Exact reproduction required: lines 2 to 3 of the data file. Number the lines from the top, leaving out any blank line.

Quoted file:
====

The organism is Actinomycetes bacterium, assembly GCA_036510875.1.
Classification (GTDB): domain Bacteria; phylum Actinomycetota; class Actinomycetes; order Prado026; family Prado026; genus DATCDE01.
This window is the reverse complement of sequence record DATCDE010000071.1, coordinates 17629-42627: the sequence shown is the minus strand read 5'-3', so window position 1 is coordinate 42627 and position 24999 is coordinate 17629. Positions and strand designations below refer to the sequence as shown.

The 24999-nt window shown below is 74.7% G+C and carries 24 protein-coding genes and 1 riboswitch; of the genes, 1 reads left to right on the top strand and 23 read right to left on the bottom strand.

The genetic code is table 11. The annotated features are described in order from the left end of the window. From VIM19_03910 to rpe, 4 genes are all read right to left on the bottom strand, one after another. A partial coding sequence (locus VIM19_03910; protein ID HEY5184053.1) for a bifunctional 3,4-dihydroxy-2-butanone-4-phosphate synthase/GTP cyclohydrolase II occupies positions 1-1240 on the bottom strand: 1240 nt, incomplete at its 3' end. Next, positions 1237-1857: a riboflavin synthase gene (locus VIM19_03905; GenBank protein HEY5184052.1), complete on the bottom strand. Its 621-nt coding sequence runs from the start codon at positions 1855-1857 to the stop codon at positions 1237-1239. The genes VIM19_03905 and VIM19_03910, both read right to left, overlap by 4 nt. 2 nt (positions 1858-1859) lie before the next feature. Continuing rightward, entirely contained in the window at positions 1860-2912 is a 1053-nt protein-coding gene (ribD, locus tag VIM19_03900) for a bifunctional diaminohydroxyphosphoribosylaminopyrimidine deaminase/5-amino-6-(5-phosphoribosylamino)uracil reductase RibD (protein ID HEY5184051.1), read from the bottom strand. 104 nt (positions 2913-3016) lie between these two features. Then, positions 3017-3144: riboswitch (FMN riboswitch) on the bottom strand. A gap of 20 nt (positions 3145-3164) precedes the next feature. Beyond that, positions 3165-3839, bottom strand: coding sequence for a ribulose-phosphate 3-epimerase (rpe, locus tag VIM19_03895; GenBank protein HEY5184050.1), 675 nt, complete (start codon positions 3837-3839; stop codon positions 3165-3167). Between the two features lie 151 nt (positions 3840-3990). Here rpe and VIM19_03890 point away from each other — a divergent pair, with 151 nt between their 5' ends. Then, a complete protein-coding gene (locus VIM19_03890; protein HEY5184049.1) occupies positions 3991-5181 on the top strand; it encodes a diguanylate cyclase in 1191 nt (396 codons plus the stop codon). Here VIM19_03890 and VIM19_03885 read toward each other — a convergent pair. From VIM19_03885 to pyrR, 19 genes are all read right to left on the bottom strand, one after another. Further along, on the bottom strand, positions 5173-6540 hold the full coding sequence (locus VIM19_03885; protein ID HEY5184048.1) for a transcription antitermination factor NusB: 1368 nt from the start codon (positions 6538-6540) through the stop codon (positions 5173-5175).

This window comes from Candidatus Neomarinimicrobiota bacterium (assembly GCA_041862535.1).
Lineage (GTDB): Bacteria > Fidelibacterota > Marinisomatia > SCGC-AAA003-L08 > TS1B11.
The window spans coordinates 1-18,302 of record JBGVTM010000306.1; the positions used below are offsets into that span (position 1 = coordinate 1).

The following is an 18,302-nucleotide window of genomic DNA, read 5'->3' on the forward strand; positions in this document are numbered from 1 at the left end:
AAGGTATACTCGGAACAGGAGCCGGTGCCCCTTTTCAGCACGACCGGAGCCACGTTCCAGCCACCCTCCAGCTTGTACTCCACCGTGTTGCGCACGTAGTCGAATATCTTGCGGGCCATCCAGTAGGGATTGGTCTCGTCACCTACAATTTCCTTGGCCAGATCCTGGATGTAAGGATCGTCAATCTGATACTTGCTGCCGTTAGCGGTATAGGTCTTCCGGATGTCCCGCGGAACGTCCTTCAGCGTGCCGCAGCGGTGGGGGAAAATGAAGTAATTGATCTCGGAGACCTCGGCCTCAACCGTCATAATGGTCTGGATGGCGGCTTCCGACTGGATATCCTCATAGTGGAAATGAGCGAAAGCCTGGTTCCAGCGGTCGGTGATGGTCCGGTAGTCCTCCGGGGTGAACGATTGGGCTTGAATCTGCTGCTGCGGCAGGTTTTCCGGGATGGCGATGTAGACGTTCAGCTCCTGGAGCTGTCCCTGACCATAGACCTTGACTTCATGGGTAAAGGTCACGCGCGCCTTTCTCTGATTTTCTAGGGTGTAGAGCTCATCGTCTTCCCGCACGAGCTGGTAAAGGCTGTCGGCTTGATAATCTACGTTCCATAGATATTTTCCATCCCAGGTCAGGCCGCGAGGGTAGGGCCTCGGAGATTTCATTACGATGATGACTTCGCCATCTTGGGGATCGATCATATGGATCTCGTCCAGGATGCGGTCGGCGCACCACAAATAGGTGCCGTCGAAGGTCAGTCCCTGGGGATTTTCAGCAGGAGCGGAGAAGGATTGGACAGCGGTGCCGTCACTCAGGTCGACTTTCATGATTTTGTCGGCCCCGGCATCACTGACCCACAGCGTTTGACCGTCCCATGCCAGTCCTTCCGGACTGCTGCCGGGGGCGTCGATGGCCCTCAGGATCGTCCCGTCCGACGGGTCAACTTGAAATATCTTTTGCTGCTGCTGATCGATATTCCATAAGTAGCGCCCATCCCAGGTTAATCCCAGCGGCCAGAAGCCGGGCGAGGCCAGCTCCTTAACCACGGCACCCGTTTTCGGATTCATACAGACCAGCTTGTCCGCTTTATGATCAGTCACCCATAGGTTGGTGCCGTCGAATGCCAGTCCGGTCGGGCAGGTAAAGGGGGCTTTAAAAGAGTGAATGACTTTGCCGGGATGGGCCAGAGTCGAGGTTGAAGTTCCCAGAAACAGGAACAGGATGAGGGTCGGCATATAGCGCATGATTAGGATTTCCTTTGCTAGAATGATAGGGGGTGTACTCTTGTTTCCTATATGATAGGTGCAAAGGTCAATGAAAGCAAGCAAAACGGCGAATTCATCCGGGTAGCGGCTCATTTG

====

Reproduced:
Classification (GTDB): domain Bacteria; phylum Actinomycetota; class Actinomycetes; order Prado026; family Prado026; genus DATCDE01.
This window is the reverse complement of sequence record DATCDE010000071.1, coordinates 17629-42627: the sequence shown is the minus strand read 5'-3', so window position 1 is coordinate 42627 and position 24999 is coordinate 17629. Positions and strand designations below refer to the sequence as shown.